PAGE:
Bullies tell country teen: 'It should've been you, not Dolly'
WARNING: Confronting content
JUST days after 14-year-old Dolly Everett's suicide rocked the nation, the father of another teenage girl from the Northern Territory says his daughter has been bullied and harassed by an anonymous Snapchat user.
Russell Simpson, who said he knew Dolly and her family, said 15-year-old Katelyn had been bullied relentlessly via Snapchat for years.
He posted a photo on Facebook of one of the horrible messages he said Katelyn regularly receives.
"Why don't you just go cut your wrist until you bleed out," the message said.
"You'll do everyone a favour. Go do what dolly did it should've been you not her".
Mr Simpson said his daughter hadn't told her parents about the offensive messages and was made aware of the bullying by another parent.
"Just had a phone call from a very concerned mother because her daughter is so upset and emotionally distressed because she read the following and this was sent to Katelyn," Mr Simpson wrote on Facebook.
"After (the mother) calmed and explained the following issues that we have been having, the mother like us is totally bewildered.
"To all the people that think we go on and on about cyber bulling here is your example to what Katelyn has put up with over the years.
"It doesn't worry her anymore but now it has become to the point where OK here I come and look out."
He said the family was on a mission to track down the bully and have narrowed down the possible suspects to five people.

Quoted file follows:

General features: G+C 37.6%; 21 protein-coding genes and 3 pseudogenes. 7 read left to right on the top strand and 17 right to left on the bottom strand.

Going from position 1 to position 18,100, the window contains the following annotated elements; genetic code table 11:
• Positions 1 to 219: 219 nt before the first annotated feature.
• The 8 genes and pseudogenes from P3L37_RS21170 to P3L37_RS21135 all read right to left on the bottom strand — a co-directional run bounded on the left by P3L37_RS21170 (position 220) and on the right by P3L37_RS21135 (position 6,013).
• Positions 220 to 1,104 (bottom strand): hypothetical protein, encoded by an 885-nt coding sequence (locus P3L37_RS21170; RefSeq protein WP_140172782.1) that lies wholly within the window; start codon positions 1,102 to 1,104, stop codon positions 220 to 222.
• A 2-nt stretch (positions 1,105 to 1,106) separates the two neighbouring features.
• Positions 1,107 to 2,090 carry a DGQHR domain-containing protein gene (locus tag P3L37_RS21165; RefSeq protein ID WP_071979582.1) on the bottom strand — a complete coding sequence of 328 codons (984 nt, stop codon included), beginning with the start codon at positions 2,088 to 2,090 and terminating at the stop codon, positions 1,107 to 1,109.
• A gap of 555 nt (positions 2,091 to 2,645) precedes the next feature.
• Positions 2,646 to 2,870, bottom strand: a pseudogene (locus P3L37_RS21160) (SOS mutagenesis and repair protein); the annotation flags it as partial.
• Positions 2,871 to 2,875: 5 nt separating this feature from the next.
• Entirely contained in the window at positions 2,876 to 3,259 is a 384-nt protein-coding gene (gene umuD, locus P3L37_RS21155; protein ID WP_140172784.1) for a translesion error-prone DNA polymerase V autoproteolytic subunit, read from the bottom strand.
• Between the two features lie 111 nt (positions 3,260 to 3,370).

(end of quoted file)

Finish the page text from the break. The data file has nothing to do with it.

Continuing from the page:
"Let us track this little vermin down," he wrote.
"We know it has to be someone Katelyn knows as you must have her phone number to connect to her account. If by any chance ... you get to read this, keep looking over your shoulder."
Mr Simpson said Katelyn has reported the messages to Snapchat.
The incident comes just days after hundreds of supporters bid farewell to Dolly Everett at her funeral service on Friday.
Hundreds of supporters gathered at the Casuarina Street Public School in Katherine and wore her favourite colour, blue.
Dolly's father Tick Everett encouraged parents to check in with their children and for young people to "be kind and do it for Dolly".
"To all the parents - please check your children, talk to them, talk to them about their relationships, talk to them about their bullying, whichever way it might be happening," Mr Everett said.
The family has established a foundation, Dolly's Dream, to prevent bullying and youth suicide, with Mr Everett saying he would "fly to every school if I could".
"Through this trust we hope to raise awareness around bullying, anxiety, depression, and obviously youth suicide," he said.
"It won't bring our Dolly back but it may just prevent the loss of another young life.
"It should not have taken the loss of a young life to drive this change but this is where our journey will start."
Mr Everett said his daughter simply "saw the good in the world and the good in everybody she met", Mr Everett said.
However schools and people at all levels, including politicians, need to start talking about bullying and suicide.
Mr Everett said schools are clearly not doing enough to counter bullying and the campaign to stamp it out must start in the playground.
He said he would start visiting schools as soon as they return for the new year.
"We've got to talk about it, we've got to educate the little kids, we've got to educate the teachers, everyone is somebody's daughter or somebody's son, no one deserves to lose it," he said.
To donate to Dolly's Dream visit gofundme.com/dollys-dream-foundation
If you or anyone you know is seeking support, call Lifeline on 13 11 14 or visit lifeline.org.au
Suicide Call Back Service 1300 659 467.
Kids Helpline 1800 55 1800 (for young people aged 5 to 25).